Over the next 11 years Snodgrass became close friends with the Kalamazoo pilots, sought advice from top civilian show pilots, flew shows with the Grumman cats whenever possible, and learned to fly piston warbirds himself. All of this led to several extraordinary things, the most memorable of which is the 1996 Flight of the Twin Engine Cats.
After Desert Storm,where Snodgrass served as a squadron commander and led 34 strikes, he and Ellis designed a sequence that included the F-14 and the Tigercat flying formation aerobatics. He then spent about 10 days practicing at the Air National Guard base in Battle Creek, Michigan, to see if and how it could be done.
Flying close magnifies the risk of collision, especially between dissimilar airplanes, so flying formation requires a great deal of trust between the pilots. The Tigercat, a sleek 1940s design, and the F-14 are so different that most pilots could not imagine the two flying formation aerobatics. During the nose and wing attitude changes of a looping or rolling maneuver, the speed and flying characteristics of each airplane change in dramatically different ways. One airplane can accelerate while the other slows up. One airplane might need massive amounts of power, while the other’s throttle is nearly at idle.
Snodgrass had been thinking about it for a long time and felt sure he could do it. Ellis decided he was willing to try: “There are some pilots who seem to have a special sense of awareness of where they are at all times,” he says. “Dale has that particular ability. His flying is smooth and aggressive at the same time. His senses are a little sharper than other people’s. He knows when he is an inch from the ground, when he has wingtip clearance and can roll the plane into knife edge right on takeoff.”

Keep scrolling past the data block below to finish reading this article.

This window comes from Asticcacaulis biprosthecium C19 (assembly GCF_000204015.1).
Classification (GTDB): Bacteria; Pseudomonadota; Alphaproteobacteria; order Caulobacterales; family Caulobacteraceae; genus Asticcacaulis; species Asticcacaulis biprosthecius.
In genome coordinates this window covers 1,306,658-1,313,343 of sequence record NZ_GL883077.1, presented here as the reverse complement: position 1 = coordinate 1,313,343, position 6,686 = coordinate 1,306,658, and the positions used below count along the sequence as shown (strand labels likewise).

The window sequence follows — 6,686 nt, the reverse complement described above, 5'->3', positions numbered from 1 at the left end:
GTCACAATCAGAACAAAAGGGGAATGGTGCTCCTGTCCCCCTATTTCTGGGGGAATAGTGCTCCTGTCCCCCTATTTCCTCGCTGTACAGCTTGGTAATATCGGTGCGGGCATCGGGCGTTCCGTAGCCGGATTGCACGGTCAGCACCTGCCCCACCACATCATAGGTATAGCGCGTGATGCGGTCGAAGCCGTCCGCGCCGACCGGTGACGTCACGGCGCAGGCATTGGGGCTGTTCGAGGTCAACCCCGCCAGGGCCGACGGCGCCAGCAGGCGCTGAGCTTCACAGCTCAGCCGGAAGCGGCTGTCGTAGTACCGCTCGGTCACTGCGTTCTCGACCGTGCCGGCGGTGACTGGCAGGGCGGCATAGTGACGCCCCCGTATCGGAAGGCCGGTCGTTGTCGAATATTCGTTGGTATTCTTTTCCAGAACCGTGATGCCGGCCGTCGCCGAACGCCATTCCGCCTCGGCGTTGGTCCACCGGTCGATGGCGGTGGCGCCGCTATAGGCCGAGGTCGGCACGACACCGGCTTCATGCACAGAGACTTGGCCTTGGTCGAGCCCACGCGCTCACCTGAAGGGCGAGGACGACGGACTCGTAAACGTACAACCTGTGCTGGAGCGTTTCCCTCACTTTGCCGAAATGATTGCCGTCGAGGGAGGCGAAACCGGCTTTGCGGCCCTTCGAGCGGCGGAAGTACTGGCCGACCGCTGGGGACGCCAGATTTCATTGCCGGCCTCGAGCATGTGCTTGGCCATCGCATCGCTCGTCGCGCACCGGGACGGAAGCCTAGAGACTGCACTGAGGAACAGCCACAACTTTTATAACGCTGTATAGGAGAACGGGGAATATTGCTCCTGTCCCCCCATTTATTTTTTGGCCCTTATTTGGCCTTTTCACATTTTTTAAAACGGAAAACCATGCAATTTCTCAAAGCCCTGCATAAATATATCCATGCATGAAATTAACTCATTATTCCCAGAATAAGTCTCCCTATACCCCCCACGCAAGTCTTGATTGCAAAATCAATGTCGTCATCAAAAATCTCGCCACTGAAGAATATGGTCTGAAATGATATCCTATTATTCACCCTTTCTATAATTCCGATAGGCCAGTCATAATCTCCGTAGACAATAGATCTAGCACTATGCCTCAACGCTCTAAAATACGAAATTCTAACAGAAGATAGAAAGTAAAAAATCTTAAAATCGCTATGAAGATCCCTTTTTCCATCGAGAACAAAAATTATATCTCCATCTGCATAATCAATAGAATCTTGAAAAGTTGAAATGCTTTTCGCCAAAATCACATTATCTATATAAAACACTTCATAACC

Air boss Ralph Royce describes the first time he saw them. “On the runway, you could hear the 2800s [Pratt & Whitney engines] on the Tigercat and could barely hear the jet. They came down the runway, the Tigercat humming and Snort not even in [after]burner. Ellis lifted off and kept it fast. Snort stayed under him. Then he came off the runway, sucked the gear up, and called ‘Pull.’ I’ve seen a lot of guys do a lot of things in airplanes and I don’t get impressed too easily, but when I saw that I said, ‘Ho boy, we’ve got something different here’…. They were clearly two consummate professionals working at the peak of their ability.”
All of Snodgrass’ display flying has been amazing: from the crisp, aggressive demos of the F-14 to the elegant solos in P-40s, P-51s, T-6s, and boomerang-winged F-86s. His new formation act makes the retro beauty of the MS-760 Paris Jets sexy again. But nothing compares to the Flight of the Twin Engine Cats. It also gave birth to the Navy’s Legacy Flights and the Air Force’s Heritage program, both of which pair old and new fighters at airshows.
In spite of his remarkable flying skills, and his ability to manipulate the rules to do extraordinary things, Snodgrass, like all junior officers flying red-hot machines, occasionally found himself in trouble for hotshot flying. Once, for example, a high-speed flyby with an aerobatic split-S to a landing got him confined to quarters for 10 days.
But nothing impeded his progress up through the Navy or out into the civilian airshow world, in which he has enjoyed a fully sponsored career since 1999. He has also taught advanced bush flying to pilots in Africa. And in St. Augustine, Florida, where he lives with his wife, Denise, he teaches formation flying and aerobatics to warbird owners, and provides upset training—recovering from unintentional aerobatic flight—for corporate pilots and MS-760 Paris Jet customers.
Meanwhile, more than two decades later, the famous photograph has taken on a life of its own, showing up all over cyberspace. When I showed it to the man behind the Starbucks counter pouring espresso shots into my latte, he already knew it. “Oh yeah,” he said. “That’s the Top Gun guy.”